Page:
Morning traffic in Austin is a nightmare, or better yet, a “morningmare”! It’s the worst. The quicker you can get a jump on it, the better. For that reason, I get on the road pretty early so I can beat most of it. However, the rate that the city is growing, the traffic seems to get busier earlier and earlier. Many years ago, Austin thought one way to combat the traffic woes was to put in an upper-deck on the expressway going through downtown that would have not off-ramps so drivers could take that option to help speed through. It doesn’t seem to really help anymore. But, just off the decks on the southbound side of I-35 near 38 1/2 street lies a new office building which went up and has an 8-level parking garage. It’s free to go into and it has a great view of the decks. That’s where I took this 7-shot panorama.
If you know what you are doing and have the right gear, panoramas can be pretty easy and fun. For me, not so much. But, I did learn a lot about panoramas after taking and processing this photo. It still needs a little work, but for me, I think it works. The things I learned are as follows:
1. To take a proper panorama, one must know the “nodal point” of the lens of choice. The nodal point is basically the area “inside the lens where the light paths cross before being focused onto a film plane.” That point is where you want the actual camera to pivot from while you take your shots for a panorama. That way, when it’s time to stitch your shots together, the stitching software can blend the shots together as accurately as possible. Otherwise, you will get some wild and unfortunate problems from stitching to distortion (other than normal pano distortion, that is). Also, to figure out the nodal point, you will need a proper head and/or bracket for your tripod.
2. If you can’t use a tripod or even if you have a tripod and not the right head or bracket, you can still take a decent panorama, but be prepared to fix a lot of stitching issues and perspective/distortion problems. I ran into a lot of those with this shot, but a photographer out there named Klaus Herrmann, aka Farbspiel, who takes some great vertical panoramas (or vertoramas), has some great processing techniques that were invaluable. His distortion correction video was a big help! I learned a lot from that video and I also learned a lot from his “making of” videos. However, if you watch those, be prepared to pause and play quite often because his techniques are quite extensive and he speeds up the vids about 10 times as fast as normal! However, you can still get a lot out of them! Those “making of” videos really helped me fix stitching problems.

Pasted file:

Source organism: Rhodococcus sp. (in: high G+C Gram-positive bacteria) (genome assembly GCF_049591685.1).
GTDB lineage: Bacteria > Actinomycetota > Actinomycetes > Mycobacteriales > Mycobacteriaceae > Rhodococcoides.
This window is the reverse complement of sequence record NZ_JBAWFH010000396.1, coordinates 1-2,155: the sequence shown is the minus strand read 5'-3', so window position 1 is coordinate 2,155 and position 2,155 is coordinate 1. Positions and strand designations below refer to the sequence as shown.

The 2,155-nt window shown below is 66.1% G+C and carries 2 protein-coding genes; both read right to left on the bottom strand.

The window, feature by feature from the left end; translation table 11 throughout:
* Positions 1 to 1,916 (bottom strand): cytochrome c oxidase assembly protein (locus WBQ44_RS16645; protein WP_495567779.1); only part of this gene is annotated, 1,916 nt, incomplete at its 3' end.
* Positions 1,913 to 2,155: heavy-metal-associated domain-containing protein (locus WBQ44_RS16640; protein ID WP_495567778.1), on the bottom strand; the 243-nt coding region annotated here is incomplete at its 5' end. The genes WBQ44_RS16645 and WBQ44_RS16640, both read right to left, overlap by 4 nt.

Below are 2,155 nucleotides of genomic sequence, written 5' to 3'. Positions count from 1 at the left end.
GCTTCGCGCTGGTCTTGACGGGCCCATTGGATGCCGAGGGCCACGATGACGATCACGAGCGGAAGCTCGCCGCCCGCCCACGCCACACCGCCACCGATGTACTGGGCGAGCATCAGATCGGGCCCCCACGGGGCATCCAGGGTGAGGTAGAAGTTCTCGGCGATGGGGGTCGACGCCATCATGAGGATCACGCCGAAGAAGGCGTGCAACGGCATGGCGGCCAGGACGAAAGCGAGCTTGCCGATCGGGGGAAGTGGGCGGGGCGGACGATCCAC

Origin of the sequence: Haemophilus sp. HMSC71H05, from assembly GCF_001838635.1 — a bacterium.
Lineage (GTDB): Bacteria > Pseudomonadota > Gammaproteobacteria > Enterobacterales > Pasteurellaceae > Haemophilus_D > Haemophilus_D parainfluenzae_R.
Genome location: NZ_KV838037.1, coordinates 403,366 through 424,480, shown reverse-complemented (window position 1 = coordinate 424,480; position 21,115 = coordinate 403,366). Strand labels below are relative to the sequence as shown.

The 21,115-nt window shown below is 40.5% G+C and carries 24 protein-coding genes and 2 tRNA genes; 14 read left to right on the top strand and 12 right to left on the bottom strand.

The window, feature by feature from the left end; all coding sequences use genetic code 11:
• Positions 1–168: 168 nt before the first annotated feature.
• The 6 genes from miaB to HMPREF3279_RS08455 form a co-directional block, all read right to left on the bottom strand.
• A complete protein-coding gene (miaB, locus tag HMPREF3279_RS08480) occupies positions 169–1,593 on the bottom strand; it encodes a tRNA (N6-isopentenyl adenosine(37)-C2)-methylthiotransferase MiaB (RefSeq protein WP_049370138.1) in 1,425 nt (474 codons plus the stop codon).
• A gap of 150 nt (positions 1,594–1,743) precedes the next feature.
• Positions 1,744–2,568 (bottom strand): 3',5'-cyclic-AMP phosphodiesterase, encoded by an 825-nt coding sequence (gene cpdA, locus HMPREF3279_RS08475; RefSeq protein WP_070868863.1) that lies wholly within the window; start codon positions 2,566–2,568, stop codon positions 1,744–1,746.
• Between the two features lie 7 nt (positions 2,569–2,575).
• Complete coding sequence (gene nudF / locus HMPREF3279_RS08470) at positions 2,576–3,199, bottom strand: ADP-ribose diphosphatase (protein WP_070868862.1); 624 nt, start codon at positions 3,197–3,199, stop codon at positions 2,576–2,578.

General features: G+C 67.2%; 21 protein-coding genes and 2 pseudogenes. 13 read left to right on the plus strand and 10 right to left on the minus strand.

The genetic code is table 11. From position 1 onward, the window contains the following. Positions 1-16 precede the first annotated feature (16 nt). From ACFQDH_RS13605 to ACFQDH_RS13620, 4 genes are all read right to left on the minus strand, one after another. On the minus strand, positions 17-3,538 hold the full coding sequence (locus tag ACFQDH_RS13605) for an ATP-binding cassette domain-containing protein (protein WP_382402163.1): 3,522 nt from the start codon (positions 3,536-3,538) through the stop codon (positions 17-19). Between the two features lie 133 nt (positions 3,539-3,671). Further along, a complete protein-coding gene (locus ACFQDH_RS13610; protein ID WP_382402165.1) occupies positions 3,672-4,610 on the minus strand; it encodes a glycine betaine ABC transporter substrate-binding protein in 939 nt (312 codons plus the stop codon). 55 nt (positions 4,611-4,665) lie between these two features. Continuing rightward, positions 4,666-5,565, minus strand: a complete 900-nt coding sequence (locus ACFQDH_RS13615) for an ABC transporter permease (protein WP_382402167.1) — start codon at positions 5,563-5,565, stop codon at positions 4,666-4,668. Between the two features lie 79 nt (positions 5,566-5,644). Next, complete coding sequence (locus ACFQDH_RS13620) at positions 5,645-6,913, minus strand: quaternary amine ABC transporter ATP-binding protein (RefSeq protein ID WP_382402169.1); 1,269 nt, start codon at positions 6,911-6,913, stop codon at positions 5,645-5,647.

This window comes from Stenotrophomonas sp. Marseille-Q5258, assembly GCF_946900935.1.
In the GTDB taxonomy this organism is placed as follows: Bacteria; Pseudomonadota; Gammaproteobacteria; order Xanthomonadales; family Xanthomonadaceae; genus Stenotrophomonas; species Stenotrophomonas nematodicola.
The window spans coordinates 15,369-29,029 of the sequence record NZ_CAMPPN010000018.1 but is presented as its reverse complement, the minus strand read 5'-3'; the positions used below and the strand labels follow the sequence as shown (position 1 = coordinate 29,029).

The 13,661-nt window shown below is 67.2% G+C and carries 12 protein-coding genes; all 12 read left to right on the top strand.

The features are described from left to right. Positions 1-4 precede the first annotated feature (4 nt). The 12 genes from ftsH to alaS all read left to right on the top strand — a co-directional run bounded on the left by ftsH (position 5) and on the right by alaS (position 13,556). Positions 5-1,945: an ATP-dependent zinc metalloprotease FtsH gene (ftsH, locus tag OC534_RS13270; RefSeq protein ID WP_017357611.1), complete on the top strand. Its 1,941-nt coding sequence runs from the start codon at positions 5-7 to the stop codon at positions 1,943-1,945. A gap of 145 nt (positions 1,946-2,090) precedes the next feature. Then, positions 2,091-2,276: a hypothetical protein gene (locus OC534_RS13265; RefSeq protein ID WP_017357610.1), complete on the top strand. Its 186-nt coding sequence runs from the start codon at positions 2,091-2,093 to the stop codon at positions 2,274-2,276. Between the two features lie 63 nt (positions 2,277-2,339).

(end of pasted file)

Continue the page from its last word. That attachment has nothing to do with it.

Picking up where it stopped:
3. To take a good panorama, put your camera in portrait orientation, meter the main subject in the pano with your camera, note the camera’s aperture and shutter settings, switch to manual mode and input those setting accordingly. Then take all the shots to compose the pano with those settings. That way, you won’t have any blending problems in post-processing.
I guess those are the main things I’ve learned. I hope you enjoy the shot and thanks for visiting!
This is a vertorama (aka a vertical panorama) of I-35 in downtown Austin. It’s comprised of 5 landscape-oriented shots stitched together in Photoshop to make an almost 180 degree vertical view of what one would see if standing on one of the cross bridges. I think I could’ve captured this with a fish-eye lens as well, but alas, I don’t have one. Lastly, I was hoping to make this an HDR, but I think this turned out nicely without.